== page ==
DNA damage response as a prognostic indicator in metastatic breast cancer via mutational analysis
Original Article

DNA damage response as a prognostic indicator in metastatic breast cancer via mutational analysis

Guohua Rong1, Zongbi Yi1, Fei Ma1, Yanfang Guan2,3, Yaping Xu2,3, Lifeng Li2,3, Binghe Xu1

1Department of Medical Oncology, National Cancer Center/National Clinical Research Center for Cancer/Cancer Hospital, Chinese Academy of Medical Sciences and Peking Union Medical College, Beijing, China; 2Geneplus-Beijing, Beijing, China; 3Geneplus-Beijing Institute, Beijing, China

Contributions: (I) Conception and design: G Rong, B Xu; (II) Administrative support: F Ma; (III) Provision of study materials or patients: B Xu; (IV) Collection and assembly of data: Z Yi; (V) Data analysis and interpretation: R Rong, Y Guan, Y Xu, L Li; (VI) Manuscript writing: All authors; (VII) Final approval of manuscript: All authors.

Correspondence to: Prof. Binghe Xu. Department of Medical Oncology, National Cancer Center/National Clinical Research Center for Cancer/Cancer Hospital, Chinese Academy of Medical Sciences and Peking Union Medical College, 17 Panjiayuan Road, Beijing 100021, China. Email: xubinghe@csco.org.cn.

Background: High tumor heterogeneity contributes to breast cancer recurrence and metastasis. However, the lack of indicators to serve as precise and reliable means of predicting breast cancer prognosis has yet to be addressed. This study aims to reveal the prognostic relevance of mutations in metastatic breast cancer (MBC) by large-scale circulating tumor DNA (ctDNA) analysis in China.

Methods: We performed ctDNA panel-captured sequencing of 958 blood samples from MBC patients including 494 hormone receptor (HR)-positive cases, 130 human epidermal growth factor receptor 2-positive cases, and 177 triple-negative breast cancer (TNBC) cases. The somatic mutations and potential targets were assessed. Progression-free survival (PFS) was analyzed using the Kaplan-Meier method.

Results: In 801 of the 958 MBC blood samples, 663 mutated genes and 5,829 nonsynonymous alterations were identified. Mutated genes of the highest frequency were tumor protein p53 (TP53, 54%), phosphatidylinositol-4,5-bisphosphate 3-kinase, catalytic subunit alpha (PIK3CA, 41%), estrogen receptor 1 (ESR1, 12%), myeloid/lymphoid or mixed-lineage leukemia protein 3 (MLL3, 11%), DNA (cytosine-5)-methyltransferase 3A (DNMT3A, 10%), erb-b2 receptor tyrosine kinase 2 (ERBB2, 10%), GATA binding protein 3 (GATA3, 8%), FAT atypical cadherin 1 (FAT1, 7%), phosphatase and tensin homolog (PTEN, 6%), and mitogen-activated protein kinase kinase kinase 1 (MAP3K1, 6%). Enriched mutations and driver genes in MBC varied across stages and in multiple subtypes. Moreover, TP53, ERBB2, or coexisting TP53/PIK3CA mutations in MBC were remarkably related with shorter PFS. Mutated DNA damage response (DDR) genes were significantly associated with tumor mutation burden and mutant-allele tumor heterogeneity score, as well as with worse clinical outcome.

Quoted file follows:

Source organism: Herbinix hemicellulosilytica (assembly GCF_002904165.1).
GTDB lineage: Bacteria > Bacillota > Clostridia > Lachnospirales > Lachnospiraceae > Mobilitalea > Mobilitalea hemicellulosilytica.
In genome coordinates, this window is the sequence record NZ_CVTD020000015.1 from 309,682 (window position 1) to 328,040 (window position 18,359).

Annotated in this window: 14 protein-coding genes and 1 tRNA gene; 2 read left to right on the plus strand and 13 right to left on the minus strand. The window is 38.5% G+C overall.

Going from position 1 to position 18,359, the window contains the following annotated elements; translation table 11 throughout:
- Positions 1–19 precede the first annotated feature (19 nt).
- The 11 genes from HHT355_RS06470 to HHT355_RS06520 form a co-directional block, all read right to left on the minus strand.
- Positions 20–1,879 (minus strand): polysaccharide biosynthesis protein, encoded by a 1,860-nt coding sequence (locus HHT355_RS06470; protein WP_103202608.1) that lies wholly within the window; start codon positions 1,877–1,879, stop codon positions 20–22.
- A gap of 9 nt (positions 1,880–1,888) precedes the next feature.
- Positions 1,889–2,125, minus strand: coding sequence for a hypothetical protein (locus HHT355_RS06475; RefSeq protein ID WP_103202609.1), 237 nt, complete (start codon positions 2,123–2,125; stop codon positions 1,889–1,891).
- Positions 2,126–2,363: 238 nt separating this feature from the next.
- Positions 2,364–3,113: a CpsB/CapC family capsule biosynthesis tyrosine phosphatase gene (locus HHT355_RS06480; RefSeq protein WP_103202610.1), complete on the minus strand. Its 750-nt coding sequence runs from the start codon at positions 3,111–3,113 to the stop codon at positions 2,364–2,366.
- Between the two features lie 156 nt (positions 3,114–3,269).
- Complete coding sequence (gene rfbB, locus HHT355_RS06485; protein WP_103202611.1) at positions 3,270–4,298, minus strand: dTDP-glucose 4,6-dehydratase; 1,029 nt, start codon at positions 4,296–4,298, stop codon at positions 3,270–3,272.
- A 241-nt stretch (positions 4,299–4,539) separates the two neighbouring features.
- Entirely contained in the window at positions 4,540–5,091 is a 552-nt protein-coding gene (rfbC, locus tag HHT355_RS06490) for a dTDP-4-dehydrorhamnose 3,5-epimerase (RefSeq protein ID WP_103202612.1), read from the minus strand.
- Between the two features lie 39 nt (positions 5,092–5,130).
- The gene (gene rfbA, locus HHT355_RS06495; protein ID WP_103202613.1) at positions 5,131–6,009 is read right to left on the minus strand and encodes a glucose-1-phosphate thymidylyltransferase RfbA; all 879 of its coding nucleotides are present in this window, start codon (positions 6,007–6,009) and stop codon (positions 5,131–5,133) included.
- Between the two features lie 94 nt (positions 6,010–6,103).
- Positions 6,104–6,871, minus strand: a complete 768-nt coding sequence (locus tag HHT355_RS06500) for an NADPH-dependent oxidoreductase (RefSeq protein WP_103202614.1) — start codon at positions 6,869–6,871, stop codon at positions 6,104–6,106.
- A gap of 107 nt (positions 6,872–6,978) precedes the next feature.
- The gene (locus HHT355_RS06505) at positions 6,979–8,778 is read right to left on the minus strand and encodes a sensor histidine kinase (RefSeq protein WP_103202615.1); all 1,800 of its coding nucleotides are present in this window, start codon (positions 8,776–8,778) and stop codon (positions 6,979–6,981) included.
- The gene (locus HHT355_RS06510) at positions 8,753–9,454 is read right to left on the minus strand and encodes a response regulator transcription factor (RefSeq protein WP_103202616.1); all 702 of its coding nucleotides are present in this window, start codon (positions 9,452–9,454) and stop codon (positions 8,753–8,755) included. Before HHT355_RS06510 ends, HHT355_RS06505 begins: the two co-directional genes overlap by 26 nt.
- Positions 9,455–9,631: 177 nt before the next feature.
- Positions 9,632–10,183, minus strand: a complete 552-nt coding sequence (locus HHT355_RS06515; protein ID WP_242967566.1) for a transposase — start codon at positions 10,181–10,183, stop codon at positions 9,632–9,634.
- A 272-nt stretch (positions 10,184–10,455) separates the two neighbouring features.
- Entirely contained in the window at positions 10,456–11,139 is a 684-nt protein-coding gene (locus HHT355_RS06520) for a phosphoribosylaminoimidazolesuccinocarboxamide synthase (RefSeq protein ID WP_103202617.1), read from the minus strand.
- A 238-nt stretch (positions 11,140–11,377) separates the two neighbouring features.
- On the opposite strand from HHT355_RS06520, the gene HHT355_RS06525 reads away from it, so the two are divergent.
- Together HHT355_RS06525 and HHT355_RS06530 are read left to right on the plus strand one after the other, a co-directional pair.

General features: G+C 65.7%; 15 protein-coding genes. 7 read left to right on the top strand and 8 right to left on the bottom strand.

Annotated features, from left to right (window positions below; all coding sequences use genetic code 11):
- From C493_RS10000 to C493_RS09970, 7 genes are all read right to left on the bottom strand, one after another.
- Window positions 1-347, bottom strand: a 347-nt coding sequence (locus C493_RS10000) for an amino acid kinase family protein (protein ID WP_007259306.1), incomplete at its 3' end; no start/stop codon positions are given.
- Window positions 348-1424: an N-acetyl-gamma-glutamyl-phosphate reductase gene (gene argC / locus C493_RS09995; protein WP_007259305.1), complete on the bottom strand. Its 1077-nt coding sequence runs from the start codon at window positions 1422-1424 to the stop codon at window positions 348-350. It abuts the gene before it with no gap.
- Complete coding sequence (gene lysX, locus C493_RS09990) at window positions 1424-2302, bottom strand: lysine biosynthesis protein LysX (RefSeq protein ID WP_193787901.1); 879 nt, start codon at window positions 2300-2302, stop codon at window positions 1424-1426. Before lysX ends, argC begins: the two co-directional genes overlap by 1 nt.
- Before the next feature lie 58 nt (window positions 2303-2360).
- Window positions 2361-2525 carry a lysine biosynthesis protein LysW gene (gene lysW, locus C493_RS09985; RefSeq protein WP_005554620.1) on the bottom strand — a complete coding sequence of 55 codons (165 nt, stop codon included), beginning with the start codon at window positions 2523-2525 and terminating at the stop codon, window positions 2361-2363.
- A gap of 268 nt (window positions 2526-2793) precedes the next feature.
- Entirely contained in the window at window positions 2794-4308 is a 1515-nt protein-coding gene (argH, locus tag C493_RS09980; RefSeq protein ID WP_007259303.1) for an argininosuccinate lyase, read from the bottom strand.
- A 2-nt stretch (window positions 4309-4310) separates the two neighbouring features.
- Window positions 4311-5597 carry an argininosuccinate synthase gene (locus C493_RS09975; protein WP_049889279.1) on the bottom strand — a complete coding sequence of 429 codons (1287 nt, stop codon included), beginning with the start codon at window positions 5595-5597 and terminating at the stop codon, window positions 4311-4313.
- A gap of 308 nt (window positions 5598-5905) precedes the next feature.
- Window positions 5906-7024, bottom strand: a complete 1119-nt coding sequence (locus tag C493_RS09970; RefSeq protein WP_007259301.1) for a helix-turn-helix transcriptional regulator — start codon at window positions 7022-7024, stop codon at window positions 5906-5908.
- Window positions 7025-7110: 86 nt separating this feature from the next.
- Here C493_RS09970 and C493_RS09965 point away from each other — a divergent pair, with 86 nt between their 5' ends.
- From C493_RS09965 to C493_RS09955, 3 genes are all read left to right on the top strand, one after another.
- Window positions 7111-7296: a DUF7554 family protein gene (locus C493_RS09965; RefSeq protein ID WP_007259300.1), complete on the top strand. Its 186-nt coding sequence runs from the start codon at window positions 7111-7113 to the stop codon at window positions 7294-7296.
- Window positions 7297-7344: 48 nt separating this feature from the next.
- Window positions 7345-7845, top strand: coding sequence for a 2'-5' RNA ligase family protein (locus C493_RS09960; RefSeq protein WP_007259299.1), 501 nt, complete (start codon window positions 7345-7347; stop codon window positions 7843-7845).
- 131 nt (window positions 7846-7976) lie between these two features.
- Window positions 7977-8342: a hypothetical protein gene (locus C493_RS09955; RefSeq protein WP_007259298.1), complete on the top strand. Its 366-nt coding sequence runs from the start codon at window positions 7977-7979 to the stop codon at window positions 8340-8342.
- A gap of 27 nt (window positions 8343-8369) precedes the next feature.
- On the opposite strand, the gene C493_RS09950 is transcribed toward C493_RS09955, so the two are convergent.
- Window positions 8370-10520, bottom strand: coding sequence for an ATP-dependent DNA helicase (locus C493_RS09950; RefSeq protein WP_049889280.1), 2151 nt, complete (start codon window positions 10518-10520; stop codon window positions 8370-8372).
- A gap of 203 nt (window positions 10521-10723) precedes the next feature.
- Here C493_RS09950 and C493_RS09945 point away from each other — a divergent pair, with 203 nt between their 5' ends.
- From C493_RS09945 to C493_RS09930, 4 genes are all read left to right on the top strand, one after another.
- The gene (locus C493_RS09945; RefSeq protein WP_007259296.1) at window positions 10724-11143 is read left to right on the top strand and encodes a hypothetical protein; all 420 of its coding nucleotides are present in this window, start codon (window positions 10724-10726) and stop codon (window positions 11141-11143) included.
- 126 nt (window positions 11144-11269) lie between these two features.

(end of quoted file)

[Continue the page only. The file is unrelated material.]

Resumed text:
Conclusions: Our findings indicate that the mutations of TP53, PIK3CA, ERBB2, and in particular, DDR genes, in MBC might be relevant indicators of unfavorable prognosis in MBC.

Keywords: Metastatic breast cancer (MBC); genomic; circulating tumor DNA; mutation; prognosis

Submitted Mar 03, 2020. Accepted for publication Oct 23, 2020.

doi: 10.21037/atm-20-2137


Breast cancer is recognized as the most common female malignant tumor, and is the leading cause of death from metastasis (1). A growing number of studies have reported mutational characteristics of metastatic breast cancer (MBC), indicating genomic evolution and high tumor heterogeneity in this disease (2-7). However, useful prognostic biomarkers that could reliably pinpoint the MBC patients most likely to benefit from specific and tailored treatment have yet to be identified. A circulating tumor DNA (ctDNA) analysis of MBC with largest scale in China was undertaken in the current study, to comprehensively interpret the genomic features and reveal the prognostic relevance of somatic mutations in MBC.

Recently ctDNA assays have been used in metastatic and recurrent cancers. Given the intra-tumor heterogeneity of breast cancer, the genomic map of tissue specimens may not represent the whole tumor (8). Additionally, it is difficult to obtain tissue samples of metastatic foci in clinical practice, as MBC commonly involves other metastatic organs such as the liver, lung, bone, or brain. Recently, ctDNA has been proposed as an accurate means to identify mutations, assess tumor burden, and dynamically monitor treatment response with minimally invasive procedures (9-12). In this study, 958 blood samples of MBC were collected, ctDNA was extracted, and target capture sequencing was performed. Survival analysis was subsequently carried out to explore the prognostic relevance of somatic alterations. We present the following article in accordance with the STROBE reporting checklist (available at http://dx.doi.org/10.21037/atm-20-2137).